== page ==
Throwing modus tollens around like it was confetti
Cornelius Hunter, is, as usual, ridiculous, most recently in his commentary on a review of TGSOE.
After all, there are no fossil rabbits in the ancient strata. That’s right, no rabbits before the Cambrian era. Astonishing, evolution must be true.
For a start, the Precambrian rabbits are an example: anything so out of place would falsify evolution. The fact that nothing is out of place is not a “proof” of evolution, but it is a sign that this particular falsification test has been passed. With flying colours.
This was criticised in the comments (on UD), and Cornelius replied:
The very title of this blog post [No Precambrian Rabbits: Evolution Must Be True] is a complete and utter non sequitur, which no evolutionary biologist (least of all Richard Dawkins) has ever espoused.
I know it sounds absurd, but the Precambrian rabbit, and others like it, are precisely what evolutionists have seriously set for as falsification criteria / creation refuter.
Apparently, giving any falsification criteria is a modus tollens. Karl Popper must be rolling in his grave.
Testimony to our shared origins? Grand family tree? Evolutionists in the know are abandoning the venerable evolutionary tree, but don’t tell the people.
This section, specifically, was referring to “bats, monkeys, horses and humans”. These are all not only multi-cellular, but all mammals! Yes, the tree of life is tangled amongst single-celled organisms where lateral gene transfer is common, but unless he is seriously claiming that lateral gene transfer is common amongst mammals, or heck, even vertebrates, this is just a sign that he’s either blatantly misunderstood whatever magazine article he got his information about the tree of life from, or is deliberately being disingenuous.
There are multitudes of examples of similarities amongst the species that do not fit the evolutionary pattern. It is a glaring example of selecting the evidences that fit the theory, and ignoring the plethora of contradictions.
This was attacked in the comments, and his response was to post links to sections 4.2 and 4.3 here. These argue that new alleles can be created quickly and that there are ultra-conserved regions – true, but irrelevant, but it doesn’t come even close to addressing the point he was responding to – or even the claim he was attempting to make. The speed of genetic change can vary wildly – heck, that’s exactly what natural selection (for example) does – but it doesn’t change the simple fact that the similarities between genes conforms to the evolutionary predictions.
But it just wouldn’t be Cornelius Hunter without insisting that evolution was primarily religious. He picks out the following examples:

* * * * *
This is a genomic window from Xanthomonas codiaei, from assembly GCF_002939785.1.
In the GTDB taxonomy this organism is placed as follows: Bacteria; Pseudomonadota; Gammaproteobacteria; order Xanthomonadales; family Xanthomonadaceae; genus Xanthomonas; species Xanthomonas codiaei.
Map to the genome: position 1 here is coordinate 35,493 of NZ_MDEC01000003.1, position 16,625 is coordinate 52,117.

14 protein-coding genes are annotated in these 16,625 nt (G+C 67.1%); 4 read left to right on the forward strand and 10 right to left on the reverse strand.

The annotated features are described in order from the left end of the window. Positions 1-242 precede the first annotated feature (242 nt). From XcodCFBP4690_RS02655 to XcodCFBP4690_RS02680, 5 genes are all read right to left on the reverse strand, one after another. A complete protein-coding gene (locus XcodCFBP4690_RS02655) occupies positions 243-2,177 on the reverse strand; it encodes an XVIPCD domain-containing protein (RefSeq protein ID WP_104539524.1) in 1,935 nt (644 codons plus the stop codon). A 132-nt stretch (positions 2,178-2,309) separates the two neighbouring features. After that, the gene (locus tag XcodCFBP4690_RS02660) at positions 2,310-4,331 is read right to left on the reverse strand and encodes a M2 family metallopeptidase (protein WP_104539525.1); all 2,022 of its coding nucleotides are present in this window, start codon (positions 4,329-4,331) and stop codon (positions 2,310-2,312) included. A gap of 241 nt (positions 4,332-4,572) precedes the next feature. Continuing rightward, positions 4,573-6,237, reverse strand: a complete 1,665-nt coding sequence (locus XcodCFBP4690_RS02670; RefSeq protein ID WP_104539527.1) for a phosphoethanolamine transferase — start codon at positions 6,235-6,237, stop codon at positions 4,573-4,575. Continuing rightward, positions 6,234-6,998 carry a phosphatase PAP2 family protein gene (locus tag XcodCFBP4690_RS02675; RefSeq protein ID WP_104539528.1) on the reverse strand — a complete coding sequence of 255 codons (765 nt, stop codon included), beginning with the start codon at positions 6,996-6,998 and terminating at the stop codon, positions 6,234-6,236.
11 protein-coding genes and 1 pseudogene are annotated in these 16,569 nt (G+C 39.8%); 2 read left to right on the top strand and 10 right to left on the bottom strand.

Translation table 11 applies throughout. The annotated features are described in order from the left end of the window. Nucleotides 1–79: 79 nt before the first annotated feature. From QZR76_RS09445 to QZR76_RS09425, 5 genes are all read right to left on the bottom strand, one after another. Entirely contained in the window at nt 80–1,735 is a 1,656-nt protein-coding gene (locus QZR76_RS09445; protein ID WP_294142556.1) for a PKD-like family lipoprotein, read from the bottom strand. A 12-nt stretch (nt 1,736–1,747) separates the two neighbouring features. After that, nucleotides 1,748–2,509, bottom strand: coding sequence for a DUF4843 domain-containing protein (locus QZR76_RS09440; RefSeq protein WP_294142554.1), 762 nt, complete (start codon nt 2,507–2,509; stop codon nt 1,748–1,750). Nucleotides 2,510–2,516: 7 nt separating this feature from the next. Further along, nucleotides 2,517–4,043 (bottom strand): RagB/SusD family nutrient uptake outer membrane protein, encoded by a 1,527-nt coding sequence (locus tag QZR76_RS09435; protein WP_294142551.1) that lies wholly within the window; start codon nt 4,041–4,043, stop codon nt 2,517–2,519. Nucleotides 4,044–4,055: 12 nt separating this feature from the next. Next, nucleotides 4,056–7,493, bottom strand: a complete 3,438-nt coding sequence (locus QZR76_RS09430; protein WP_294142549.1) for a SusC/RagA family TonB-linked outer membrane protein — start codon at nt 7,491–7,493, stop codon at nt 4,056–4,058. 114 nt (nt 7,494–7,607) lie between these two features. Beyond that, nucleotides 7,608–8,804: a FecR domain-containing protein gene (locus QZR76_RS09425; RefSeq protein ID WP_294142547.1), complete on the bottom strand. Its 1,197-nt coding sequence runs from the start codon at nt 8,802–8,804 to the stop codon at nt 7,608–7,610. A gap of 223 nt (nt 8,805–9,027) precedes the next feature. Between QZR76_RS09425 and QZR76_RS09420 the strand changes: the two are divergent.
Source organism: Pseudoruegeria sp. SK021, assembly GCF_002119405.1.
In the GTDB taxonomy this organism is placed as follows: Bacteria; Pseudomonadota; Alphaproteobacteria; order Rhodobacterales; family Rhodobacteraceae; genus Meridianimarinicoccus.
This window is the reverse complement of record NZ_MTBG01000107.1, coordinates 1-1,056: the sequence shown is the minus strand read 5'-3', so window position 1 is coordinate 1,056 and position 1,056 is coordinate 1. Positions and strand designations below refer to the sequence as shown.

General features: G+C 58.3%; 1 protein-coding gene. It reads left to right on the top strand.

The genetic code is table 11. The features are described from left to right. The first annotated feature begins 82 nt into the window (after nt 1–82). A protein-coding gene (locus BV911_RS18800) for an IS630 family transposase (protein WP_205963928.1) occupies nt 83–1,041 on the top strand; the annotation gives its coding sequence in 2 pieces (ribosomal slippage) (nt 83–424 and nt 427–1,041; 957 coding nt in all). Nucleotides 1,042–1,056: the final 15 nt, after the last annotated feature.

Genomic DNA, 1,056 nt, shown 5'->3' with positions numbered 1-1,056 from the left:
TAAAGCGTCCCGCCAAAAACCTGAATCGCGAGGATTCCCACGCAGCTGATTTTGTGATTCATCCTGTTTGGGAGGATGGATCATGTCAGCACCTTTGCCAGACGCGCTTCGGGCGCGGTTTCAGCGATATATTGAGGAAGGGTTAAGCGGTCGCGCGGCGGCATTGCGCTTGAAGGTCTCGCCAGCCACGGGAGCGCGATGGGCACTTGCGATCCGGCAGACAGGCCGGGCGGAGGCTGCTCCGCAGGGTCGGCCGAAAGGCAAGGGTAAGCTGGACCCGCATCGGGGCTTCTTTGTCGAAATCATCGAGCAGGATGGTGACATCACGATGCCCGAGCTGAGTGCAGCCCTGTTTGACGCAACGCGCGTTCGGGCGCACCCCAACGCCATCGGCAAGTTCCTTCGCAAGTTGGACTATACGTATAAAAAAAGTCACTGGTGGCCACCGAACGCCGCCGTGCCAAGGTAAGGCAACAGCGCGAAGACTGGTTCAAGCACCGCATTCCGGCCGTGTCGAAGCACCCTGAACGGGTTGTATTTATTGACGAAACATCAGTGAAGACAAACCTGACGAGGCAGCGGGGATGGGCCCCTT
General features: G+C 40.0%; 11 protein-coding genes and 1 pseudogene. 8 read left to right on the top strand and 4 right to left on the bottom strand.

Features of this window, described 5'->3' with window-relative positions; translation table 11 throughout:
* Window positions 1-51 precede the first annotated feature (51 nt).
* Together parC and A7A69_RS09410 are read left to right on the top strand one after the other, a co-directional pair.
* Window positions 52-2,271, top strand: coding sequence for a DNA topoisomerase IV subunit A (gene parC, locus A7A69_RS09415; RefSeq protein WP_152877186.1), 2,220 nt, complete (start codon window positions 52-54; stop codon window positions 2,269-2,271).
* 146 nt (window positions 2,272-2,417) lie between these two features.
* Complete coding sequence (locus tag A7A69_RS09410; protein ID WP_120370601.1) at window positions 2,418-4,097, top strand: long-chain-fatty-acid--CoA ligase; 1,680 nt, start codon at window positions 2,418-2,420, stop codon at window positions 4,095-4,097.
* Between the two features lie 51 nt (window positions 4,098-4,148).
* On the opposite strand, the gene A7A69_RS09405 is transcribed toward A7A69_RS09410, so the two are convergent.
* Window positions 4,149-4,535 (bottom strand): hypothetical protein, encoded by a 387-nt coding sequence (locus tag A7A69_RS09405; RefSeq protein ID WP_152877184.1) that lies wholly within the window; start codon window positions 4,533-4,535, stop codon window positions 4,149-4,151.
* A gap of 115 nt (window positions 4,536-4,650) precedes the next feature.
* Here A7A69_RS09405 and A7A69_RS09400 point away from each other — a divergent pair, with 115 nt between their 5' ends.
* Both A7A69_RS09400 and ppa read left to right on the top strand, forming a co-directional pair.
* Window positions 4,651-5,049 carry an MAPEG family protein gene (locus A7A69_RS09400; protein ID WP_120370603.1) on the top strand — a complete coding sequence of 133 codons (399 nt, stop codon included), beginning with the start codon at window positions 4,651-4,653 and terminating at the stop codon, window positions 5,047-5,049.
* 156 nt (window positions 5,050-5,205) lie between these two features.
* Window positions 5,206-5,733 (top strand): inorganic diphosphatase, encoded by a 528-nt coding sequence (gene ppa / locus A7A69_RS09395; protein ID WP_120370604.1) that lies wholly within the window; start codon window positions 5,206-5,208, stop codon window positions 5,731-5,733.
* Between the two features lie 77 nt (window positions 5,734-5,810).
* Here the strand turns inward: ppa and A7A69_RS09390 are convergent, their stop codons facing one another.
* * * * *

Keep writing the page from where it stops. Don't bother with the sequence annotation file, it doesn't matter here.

Glitches, like the laryngeal nerves that are so neatly laid out in fish but that must detour in animals with necks—by a crazy 15 feet (4.6m) in the case of giraffes—demonstrate the incremental, undirected business of evolution in touching detail.
In a shark, for example, branches from the vagus nerve are connected to the last three gills, passing behind the arteries as they do so. This is the simplest arrangement. However, if, for example, a giraffe had evolved from an organism with this arrangement, well, the gills would probably have been modified into things like thyroid or parathyroid glands, or the larynx, sharing the same nerve connections.
Although the larynx is now high in the neck, the recurrent laryngeal nerve still passes behind an artery in the torso! This goes well beyond mere theodicy. The picture on the right shows the path of the recurrent laryngeal nerve in a human neck – this is taken to extreme proportions in a giraffe, as the loop is repeated for the entire length of the neck. And why? Because, of course, humans and giraffes share a common ancestor with an organism in which putting the nerve behind the artery was the simplest way of doing it.
… among the many puzzles that evolution explains so well are the futility and suffering that are ubiquitous in the natural world. All trees would benefit from sticking to a pact to stay small, but natural selection drives them ever upward in search of the light that their competitors also seek. Surely an intelligent designer would have put the rainforest canopy somewhat lower, and saved on tree trunks? The cheetah is perfectly honed to hunt gazelles—but the gazelle is equally well equipped to escape cheetahs. So whose side is the designer on?
Cornelius Hunter comments:
With religious arguments like these who needs scientific evidence?
Apparently, now evolution isn’t allowed to answer questions about the natural world. But again, this is part of the nature of evolutionary arms races – a mutant cheetah which can run faster will catch more gazelles than non-mutants, and so be more likely to reproduce. As the population of cheetahs becomes faster, there is now a selective pressure on gazelles to become faster.
Theological attacks on evolution are common nowadays, and given this, it is hardly surprising that a defense of evolution would respond to these attacks. But the case for evolution can be made without this, obviously: Chris Colby’s article Introduction to Evolutionary Biology article on talk.origins is an excellent example of this.